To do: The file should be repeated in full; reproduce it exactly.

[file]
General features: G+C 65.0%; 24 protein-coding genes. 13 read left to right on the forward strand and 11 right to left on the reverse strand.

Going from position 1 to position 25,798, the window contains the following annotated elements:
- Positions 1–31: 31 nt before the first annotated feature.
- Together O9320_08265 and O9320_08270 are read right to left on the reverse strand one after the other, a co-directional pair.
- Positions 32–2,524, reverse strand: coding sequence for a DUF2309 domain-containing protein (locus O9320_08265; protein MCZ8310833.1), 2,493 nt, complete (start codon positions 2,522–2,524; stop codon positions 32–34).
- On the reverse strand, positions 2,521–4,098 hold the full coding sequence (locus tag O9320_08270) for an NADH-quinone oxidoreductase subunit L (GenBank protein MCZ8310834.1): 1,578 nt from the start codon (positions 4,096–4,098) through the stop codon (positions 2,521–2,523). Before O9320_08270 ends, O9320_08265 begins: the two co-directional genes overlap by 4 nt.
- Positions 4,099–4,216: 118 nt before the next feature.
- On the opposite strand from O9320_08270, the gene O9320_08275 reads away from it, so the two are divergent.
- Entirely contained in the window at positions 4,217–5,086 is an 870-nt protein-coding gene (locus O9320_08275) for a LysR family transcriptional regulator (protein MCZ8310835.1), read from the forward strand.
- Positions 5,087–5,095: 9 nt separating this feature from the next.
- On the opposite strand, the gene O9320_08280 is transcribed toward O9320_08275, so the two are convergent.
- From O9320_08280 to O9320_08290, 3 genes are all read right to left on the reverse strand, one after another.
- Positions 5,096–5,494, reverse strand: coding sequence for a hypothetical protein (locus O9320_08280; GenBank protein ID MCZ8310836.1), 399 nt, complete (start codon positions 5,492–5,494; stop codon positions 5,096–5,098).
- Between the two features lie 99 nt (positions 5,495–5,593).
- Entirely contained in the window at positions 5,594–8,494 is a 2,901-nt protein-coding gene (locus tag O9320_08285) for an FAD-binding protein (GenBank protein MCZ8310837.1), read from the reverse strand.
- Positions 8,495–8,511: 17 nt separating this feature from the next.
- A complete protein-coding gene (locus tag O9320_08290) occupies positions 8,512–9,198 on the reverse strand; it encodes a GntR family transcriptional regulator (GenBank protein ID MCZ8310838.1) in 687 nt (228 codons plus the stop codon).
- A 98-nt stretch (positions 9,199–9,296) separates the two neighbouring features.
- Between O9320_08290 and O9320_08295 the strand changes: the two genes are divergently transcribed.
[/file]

General features: G+C 65.0%; 24 protein-coding genes. 13 read left to right on the forward strand and 11 right to left on the reverse strand.

Going from position 1 to position 25,798, the window contains the following annotated elements:
- Positions 1–31: 31 nt before the first annotated feature.
- Together O9320_08265 and O9320_08270 are read right to left on the reverse strand one after the other, a co-directional pair.
- Positions 32–2,524, reverse strand: coding sequence for a DUF2309 domain-containing protein (locus O9320_08265; protein MCZ8310833.1), 2,493 nt, complete (start codon positions 2,522–2,524; stop codon positions 32–34).
- On the reverse strand, positions 2,521–4,098 hold the full coding sequence (locus tag O9320_08270) for an NADH-quinone oxidoreductase subunit L (GenBank protein MCZ8310834.1): 1,578 nt from the start codon (positions 4,096–4,098) through the stop codon (positions 2,521–2,523). Before O9320_08270 ends, O9320_08265 begins: the two co-directional genes overlap by 4 nt.
- Positions 4,099–4,216: 118 nt before the next feature.
- On the opposite strand from O9320_08270, the gene O9320_08275 reads away from it, so the two are divergent.
- Entirely contained in the window at positions 4,217–5,086 is an 870-nt protein-coding gene (locus O9320_08275) for a LysR family transcriptional regulator (protein MCZ8310835.1), read from the forward strand.
- Positions 5,087–5,095: 9 nt separating this feature from the next.
- On the opposite strand, the gene O9320_08280 is transcribed toward O9320_08275, so the two are convergent.
- From O9320_08280 to O9320_08290, 3 genes are all read right to left on the reverse strand, one after another.
- Positions 5,096–5,494, reverse strand: coding sequence for a hypothetical protein (locus O9320_08280; GenBank protein ID MCZ8310836.1), 399 nt, complete (start codon positions 5,492–5,494; stop codon positions 5,096–5,098).
- Between the two features lie 99 nt (positions 5,495–5,593).
- Entirely contained in the window at positions 5,594–8,494 is a 2,901-nt protein-coding gene (locus tag O9320_08285) for an FAD-binding protein (GenBank protein MCZ8310837.1), read from the reverse strand.
- Positions 8,495–8,511: 17 nt separating this feature from the next.
- A complete protein-coding gene (locus tag O9320_08290) occupies positions 8,512–9,198 on the reverse strand; it encodes a GntR family transcriptional regulator (GenBank protein ID MCZ8310838.1) in 687 nt (228 codons plus the stop codon).
- A 98-nt stretch (positions 9,199–9,296) separates the two neighbouring features.
- Between O9320_08290 and O9320_08295 the strand changes: the two genes are divergently transcribed.